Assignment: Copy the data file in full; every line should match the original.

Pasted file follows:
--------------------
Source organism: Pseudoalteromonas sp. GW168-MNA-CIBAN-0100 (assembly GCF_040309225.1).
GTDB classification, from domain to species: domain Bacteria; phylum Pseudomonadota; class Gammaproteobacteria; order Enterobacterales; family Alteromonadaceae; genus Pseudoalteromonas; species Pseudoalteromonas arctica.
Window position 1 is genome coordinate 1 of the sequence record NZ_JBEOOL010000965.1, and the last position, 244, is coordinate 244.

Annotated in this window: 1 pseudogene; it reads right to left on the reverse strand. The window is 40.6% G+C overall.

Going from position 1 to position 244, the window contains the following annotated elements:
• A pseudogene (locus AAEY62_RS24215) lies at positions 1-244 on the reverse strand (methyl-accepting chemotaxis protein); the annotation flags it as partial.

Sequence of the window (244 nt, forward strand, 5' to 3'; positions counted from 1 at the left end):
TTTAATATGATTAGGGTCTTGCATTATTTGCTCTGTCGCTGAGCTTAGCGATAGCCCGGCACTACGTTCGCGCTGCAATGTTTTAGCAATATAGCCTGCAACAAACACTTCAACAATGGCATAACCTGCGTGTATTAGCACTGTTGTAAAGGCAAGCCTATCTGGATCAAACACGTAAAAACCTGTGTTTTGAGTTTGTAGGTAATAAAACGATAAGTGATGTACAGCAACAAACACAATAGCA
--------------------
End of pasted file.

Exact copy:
Source organism: Pseudoalteromonas sp. GW168-MNA-CIBAN-0100 (assembly GCF_040309225.1).
GTDB classification, from domain to species: domain Bacteria; phylum Pseudomonadota; class Gammaproteobacteria; order Enterobacterales; family Alteromonadaceae; genus Pseudoalteromonas; species Pseudoalteromonas arctica.
Window position 1 is genome coordinate 1 of the sequence record NZ_JBEOOL010000965.1, and the last position, 244, is coordinate 244.

Annotated in this window: 1 pseudogene; it reads right to left on the reverse strand. The window is 40.6% G+C overall.

Going from position 1 to position 244, the window contains the following annotated elements:
• A pseudogene (locus AAEY62_RS24215) lies at positions 1-244 on the reverse strand (methyl-accepting chemotaxis protein); the annotation flags it as partial.

Sequence of the window (244 nt, forward strand, 5' to 3'; positions counted from 1 at the left end):
TTTAATATGATTAGGGTCTTGCATTATTTGCTCTGTCGCTGAGCTTAGCGATAGCCCGGCACTACGTTCGCGCTGCAATGTTTTAGCAATATAGCCTGCAACAAACACTTCAACAATGGCATAACCTGCGTGTATTAGCACTGTTGTAAAGGCAAGCCTATCTGGATCAAACACGTAAAAACCTGTGTTTTGAGTTTGTAGGTAATAAAACGATAAGTGATGTACAGCAACAAACACAATAGCA